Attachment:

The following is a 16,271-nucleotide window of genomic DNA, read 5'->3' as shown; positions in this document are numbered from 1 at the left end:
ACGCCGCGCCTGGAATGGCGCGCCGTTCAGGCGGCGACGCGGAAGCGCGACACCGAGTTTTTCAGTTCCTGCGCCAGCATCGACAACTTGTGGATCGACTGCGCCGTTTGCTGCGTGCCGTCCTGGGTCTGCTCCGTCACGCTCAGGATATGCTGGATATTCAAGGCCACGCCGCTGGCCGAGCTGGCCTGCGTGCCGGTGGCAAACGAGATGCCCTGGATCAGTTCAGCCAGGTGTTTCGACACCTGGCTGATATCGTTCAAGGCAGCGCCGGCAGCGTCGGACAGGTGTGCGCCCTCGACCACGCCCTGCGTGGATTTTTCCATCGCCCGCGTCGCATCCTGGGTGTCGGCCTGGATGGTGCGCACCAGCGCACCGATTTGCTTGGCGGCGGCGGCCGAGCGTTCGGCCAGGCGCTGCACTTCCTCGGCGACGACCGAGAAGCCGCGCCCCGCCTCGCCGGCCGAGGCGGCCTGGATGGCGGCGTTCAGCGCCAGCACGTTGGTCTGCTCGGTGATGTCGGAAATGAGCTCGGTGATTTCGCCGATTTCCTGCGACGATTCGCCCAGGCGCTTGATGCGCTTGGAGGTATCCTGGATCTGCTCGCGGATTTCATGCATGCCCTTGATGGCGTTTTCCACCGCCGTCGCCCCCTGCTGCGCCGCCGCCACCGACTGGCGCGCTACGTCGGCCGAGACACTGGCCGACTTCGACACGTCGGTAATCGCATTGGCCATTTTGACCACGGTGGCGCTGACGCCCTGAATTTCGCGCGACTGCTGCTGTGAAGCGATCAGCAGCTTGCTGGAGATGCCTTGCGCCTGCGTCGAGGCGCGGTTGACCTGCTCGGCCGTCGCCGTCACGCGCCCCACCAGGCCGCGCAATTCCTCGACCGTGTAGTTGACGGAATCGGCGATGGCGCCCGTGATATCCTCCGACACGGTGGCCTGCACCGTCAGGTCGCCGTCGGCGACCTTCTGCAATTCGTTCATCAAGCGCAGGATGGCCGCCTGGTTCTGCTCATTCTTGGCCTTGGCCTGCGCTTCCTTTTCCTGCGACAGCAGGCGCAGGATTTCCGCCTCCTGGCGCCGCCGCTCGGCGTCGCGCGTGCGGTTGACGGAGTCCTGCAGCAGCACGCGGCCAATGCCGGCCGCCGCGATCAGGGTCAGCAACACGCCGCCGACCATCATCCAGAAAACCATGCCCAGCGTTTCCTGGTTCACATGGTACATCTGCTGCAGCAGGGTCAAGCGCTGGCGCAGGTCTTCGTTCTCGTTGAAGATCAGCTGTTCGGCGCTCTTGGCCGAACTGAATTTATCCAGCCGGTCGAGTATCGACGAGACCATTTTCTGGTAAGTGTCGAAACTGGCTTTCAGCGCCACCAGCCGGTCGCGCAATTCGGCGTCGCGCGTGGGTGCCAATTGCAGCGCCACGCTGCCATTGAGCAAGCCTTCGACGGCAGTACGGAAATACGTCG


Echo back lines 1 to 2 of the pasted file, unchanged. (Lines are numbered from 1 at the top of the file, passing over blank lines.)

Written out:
The following is a 16,271-nucleotide window of genomic DNA, read 5'->3' as shown; positions in this document are numbered from 1 at the left end:
ACGCCGCGCCTGGAATGGCGCGCCGTTCAGGCGGCGACGCGGAAGCGCGACACCGAGTTTTTCAGTTCCTGCGCCAGCATCGACAACTTGTGGATCGACTGCGCCGTTTGCTGCGTGCCGTCCTGGGTCTGCTCCGTCACGCTCAGGATATGCTGGATATTCAAGGCCACGCCGCTGGCCGAGCTGGCCTGCGTGCCGGTGGCAAACGAGATGCCCTGGATCAGTTCAGCCAGGTGTTTCGACACCTGGCTGATATCGTTCAAGGCAGCGCCGGCAGCGTCGGACAGGTGTGCGCCCTCGACCACGCCCTGCGTGGATTTTTCCATCGCCCGCGTCGCATCCTGGGTGTCGGCCTGGATGGTGCGCACCAGCGCACCGATTTGCTTGGCGGCGGCGGCCGAGCGTTCGGCCAGGCGCTGCACTTCCTCGGCGACGACCGAGAAGCCGCGCCCCGCCTCGCCGGCCGAGGCGGCCTGGATGGCGGCGTTCAGCGCCAGCACGTTGGTCTGCTCGGTGATGTCGGAAATGAGCTCGGTGATTTCGCCGATTTCCTGCGACGATTCGCCCAGGCGCTTGATGCGCTTGGAGGTATCCTGGATCTGCTCGCGGATTTCATGCATGCCCTTGATGGCGTTTTCCACCGCCGTCGCCCCCTGCTGCGCCGCCGCCACCGACTGGCGCGCTACGTCGGCCGAGACACTGGCCGACTTCGACACGTCGGTAATCGCATTGGCCATTTTGACCACGGTGGCGCTGACGCCCTGAATTTCGCGCGACTGCTGCTGTGAAGCGATCAGCAGCTTGCTGGAGATGCCTTGCGCCTGCGTCGAGGCGCGGTTGACCTGCTCGGCCGTCGCCGTCACGCGCCCCACCAGGCCGCGCAATTCCTCGACCGTGTAGTTGACGGAATCGGCGATGGCGCCCGTGATATCCTCCGACACGGTGGCCTGCACCGTCAGGTCGCCGTCGGCGACCTTCTGCAATTCGTTCATCAAGCGCAGGATGGCCGCCTGGTTCTGCTCATTCTTGGCCTTGGCCTGCGCTTCCTTTTCCTGCGACAGCAGGCGCAGGATTTCCGCCTCCTGGCGCCGCCGCTCGGCGTCGCGCGTGCGGTTGACGGAGTCCTGCAGCAGCACGCGGCCAATGCCGGCCGCCGCGATCAGGGTCAGCAACACGCCGCCGACCATCATCCAGAAAACCATGCCCAGCGTTTCCTGGTTCACATGGTACATCTGCTGCAGCAGGGTCAAGCGCTGGCGCAGGTCTTCGTTCTCGTTGAAGATCAGCTGTTCGGCGCTCTTGGCCGAACTGAATTTATCCAGCCGGTCGAGTATCGACGAGACCATTTTCTGGTAAGTGTCGAAACTGGCTTTCAGCGCCACCAGCCGGTCGCGCAATTCGGCGTCGCGCGTGGGTGCCAATTGCAGCGCCACGCTGCCATTGAGCAAGCCTTCGACGGCAGTACGGAAATACGTCG